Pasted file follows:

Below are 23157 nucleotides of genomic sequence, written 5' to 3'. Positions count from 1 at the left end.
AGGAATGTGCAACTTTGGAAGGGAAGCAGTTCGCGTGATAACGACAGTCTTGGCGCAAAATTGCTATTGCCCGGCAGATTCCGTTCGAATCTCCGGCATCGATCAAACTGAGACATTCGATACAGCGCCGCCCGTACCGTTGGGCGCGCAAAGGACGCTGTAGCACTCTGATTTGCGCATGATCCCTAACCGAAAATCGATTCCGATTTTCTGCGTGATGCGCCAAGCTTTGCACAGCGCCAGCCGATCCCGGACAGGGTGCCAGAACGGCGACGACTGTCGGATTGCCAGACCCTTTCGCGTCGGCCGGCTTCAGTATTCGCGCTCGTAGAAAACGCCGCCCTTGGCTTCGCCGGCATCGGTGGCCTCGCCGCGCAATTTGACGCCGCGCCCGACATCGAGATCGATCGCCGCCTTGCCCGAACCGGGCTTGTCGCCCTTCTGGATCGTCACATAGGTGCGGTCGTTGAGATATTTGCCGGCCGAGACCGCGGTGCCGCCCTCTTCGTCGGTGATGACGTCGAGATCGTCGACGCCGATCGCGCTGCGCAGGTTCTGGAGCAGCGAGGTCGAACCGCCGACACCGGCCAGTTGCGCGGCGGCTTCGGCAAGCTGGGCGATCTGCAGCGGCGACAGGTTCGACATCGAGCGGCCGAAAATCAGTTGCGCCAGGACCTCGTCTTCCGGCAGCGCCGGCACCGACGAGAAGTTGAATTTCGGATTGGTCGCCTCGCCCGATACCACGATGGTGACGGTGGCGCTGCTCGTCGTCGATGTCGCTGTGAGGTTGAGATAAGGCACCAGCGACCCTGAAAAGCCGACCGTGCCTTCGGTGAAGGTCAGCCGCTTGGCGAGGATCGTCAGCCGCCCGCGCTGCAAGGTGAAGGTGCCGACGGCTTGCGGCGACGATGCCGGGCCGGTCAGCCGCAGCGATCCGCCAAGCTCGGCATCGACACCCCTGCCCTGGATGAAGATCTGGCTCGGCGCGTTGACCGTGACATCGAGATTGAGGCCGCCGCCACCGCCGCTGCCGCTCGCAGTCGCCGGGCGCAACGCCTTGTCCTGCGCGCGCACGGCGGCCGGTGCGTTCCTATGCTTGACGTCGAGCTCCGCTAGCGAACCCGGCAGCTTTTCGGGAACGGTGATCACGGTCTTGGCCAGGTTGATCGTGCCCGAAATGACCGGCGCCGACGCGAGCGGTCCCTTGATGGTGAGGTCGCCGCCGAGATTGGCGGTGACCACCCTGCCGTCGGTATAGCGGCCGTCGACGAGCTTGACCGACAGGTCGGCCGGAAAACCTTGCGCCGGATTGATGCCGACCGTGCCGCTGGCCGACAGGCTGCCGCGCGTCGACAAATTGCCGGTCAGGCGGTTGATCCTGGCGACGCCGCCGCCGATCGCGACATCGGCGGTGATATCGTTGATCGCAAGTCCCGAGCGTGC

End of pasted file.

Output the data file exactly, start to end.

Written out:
Below are 23157 nucleotides of genomic sequence, written 5' to 3'. Positions count from 1 at the left end.
AGGAATGTGCAACTTTGGAAGGGAAGCAGTTCGCGTGATAACGACAGTCTTGGCGCAAAATTGCTATTGCCCGGCAGATTCCGTTCGAATCTCCGGCATCGATCAAACTGAGACATTCGATACAGCGCCGCCCGTACCGTTGGGCGCGCAAAGGACGCTGTAGCACTCTGATTTGCGCATGATCCCTAACCGAAAATCGATTCCGATTTTCTGCGTGATGCGCCAAGCTTTGCACAGCGCCAGCCGATCCCGGACAGGGTGCCAGAACGGCGACGACTGTCGGATTGCCAGACCCTTTCGCGTCGGCCGGCTTCAGTATTCGCGCTCGTAGAAAACGCCGCCCTTGGCTTCGCCGGCATCGGTGGCCTCGCCGCGCAATTTGACGCCGCGCCCGACATCGAGATCGATCGCCGCCTTGCCCGAACCGGGCTTGTCGCCCTTCTGGATCGTCACATAGGTGCGGTCGTTGAGATATTTGCCGGCCGAGACCGCGGTGCCGCCCTCTTCGTCGGTGATGACGTCGAGATCGTCGACGCCGATCGCGCTGCGCAGGTTCTGGAGCAGCGAGGTCGAACCGCCGACACCGGCCAGTTGCGCGGCGGCTTCGGCAAGCTGGGCGATCTGCAGCGGCGACAGGTTCGACATCGAGCGGCCGAAAATCAGTTGCGCCAGGACCTCGTCTTCCGGCAGCGCCGGCACCGACGAGAAGTTGAATTTCGGATTGGTCGCCTCGCCCGATACCACGATGGTGACGGTGGCGCTGCTCGTCGTCGATGTCGCTGTGAGGTTGAGATAAGGCACCAGCGACCCTGAAAAGCCGACCGTGCCTTCGGTGAAGGTCAGCCGCTTGGCGAGGATCGTCAGCCGCCCGCGCTGCAAGGTGAAGGTGCCGACGGCTTGCGGCGACGATGCCGGGCCGGTCAGCCGCAGCGATCCGCCAAGCTCGGCATCGACACCCCTGCCCTGGATGAAGATCTGGCTCGGCGCGTTGACCGTGACATCGAGATTGAGGCCGCCGCCACCGCCGCTGCCGCTCGCAGTCGCCGGGCGCAACGCCTTGTCCTGCGCGCGCACGGCGGCCGGTGCGTTCCTATGCTTGACGTCGAGCTCCGCTAGCGAACCCGGCAGCTTTTCGGGAACGGTGATCACGGTCTTGGCCAGGTTGATCGTGCCCGAAATGACCGGCGCCGACGCGAGCGGTCCCTTGATGGTGAGGTCGCCGCCGAGATTGGCGGTGACCACCCTGCCGTCGGTATAGCGGCCGTCGACGAGCTTGACCGACAGGTCGGCCGGAAAACCTTGCGCCGGATTGATGCCGACCGTGCCGCTGGCCGACAGGCTGCCGCGCGTCGACAAATTGCCGGTCAGGCGGTTGATCCTGGCGACGCCGCCGCCGATCGCGACATCGGCGGTGATATCGTTGATCGCAAGTCCCGAGCGTGC